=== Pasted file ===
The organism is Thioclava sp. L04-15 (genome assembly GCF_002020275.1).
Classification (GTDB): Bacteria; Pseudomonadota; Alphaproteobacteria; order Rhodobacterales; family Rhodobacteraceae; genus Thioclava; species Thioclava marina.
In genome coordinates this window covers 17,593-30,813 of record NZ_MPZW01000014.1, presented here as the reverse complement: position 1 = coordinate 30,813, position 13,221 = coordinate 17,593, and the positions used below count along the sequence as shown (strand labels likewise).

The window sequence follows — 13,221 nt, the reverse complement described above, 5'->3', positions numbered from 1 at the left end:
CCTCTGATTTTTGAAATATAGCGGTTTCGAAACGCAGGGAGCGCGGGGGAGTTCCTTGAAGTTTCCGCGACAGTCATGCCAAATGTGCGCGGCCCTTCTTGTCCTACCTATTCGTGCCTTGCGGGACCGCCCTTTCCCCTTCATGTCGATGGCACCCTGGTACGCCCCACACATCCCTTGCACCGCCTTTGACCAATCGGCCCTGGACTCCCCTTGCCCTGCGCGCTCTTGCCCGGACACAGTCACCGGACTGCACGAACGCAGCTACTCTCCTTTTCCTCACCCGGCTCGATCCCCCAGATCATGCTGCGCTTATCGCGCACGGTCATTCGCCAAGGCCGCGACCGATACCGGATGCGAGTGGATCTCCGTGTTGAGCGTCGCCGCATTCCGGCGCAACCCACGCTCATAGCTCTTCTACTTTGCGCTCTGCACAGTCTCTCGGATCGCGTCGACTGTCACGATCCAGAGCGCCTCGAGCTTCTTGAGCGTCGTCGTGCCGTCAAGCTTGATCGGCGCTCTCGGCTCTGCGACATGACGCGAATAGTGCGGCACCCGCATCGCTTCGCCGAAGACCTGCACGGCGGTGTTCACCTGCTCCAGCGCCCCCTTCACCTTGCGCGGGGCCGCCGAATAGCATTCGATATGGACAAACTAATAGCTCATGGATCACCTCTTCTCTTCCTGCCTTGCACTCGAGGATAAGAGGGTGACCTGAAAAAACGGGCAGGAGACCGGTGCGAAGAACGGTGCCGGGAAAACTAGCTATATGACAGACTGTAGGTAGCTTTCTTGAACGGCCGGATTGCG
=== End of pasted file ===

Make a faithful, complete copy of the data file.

The organism is Thioclava sp. L04-15 (genome assembly GCF_002020275.1).
Classification (GTDB): Bacteria; Pseudomonadota; Alphaproteobacteria; order Rhodobacterales; family Rhodobacteraceae; genus Thioclava; species Thioclava marina.
In genome coordinates this window covers 17,593-30,813 of record NZ_MPZW01000014.1, presented here as the reverse complement: position 1 = coordinate 30,813, position 13,221 = coordinate 17,593, and the positions used below count along the sequence as shown (strand labels likewise).

The window sequence follows — 13,221 nt, the reverse complement described above, 5'->3', positions numbered from 1 at the left end:
CCTCTGATTTTTGAAATATAGCGGTTTCGAAACGCAGGGAGCGCGGGGGAGTTCCTTGAAGTTTCCGCGACAGTCATGCCAAATGTGCGCGGCCCTTCTTGTCCTACCTATTCGTGCCTTGCGGGACCGCCCTTTCCCCTTCATGTCGATGGCACCCTGGTACGCCCCACACATCCCTTGCACCGCCTTTGACCAATCGGCCCTGGACTCCCCTTGCCCTGCGCGCTCTTGCCCGGACACAGTCACCGGACTGCACGAACGCAGCTACTCTCCTTTTCCTCACCCGGCTCGATCCCCCAGATCATGCTGCGCTTATCGCGCACGGTCATTCGCCAAGGCCGCGACCGATACCGGATGCGAGTGGATCTCCGTGTTGAGCGTCGCCGCATTCCGGCGCAACCCACGCTCATAGCTCTTCTACTTTGCGCTCTGCACAGTCTCTCGGATCGCGTCGACTGTCACGATCCAGAGCGCCTCGAGCTTCTTGAGCGTCGTCGTGCCGTCAAGCTTGATCGGCGCTCTCGGCTCTGCGACATGACGCGAATAGTGCGGCACCCGCATCGCTTCGCCGAAGACCTGCACGGCGGTGTTCACCTGCTCCAGCGCCCCCTTCACCTTGCGCGGGGCCGCCGAATAGCATTCGATATGGACAAACTAATAGCTCATGGATCACCTCTTCTCTTCCTGCCTTGCACTCGAGGATAAGAGGGTGACCTGAAAAAACGGGCAGGAGACCGGTGCGAAGAACGGTGCCGGGAAAACTAGCTATATGACAGACTGTAGGTAGCTTTCTTGAACGGCCGGATTGCG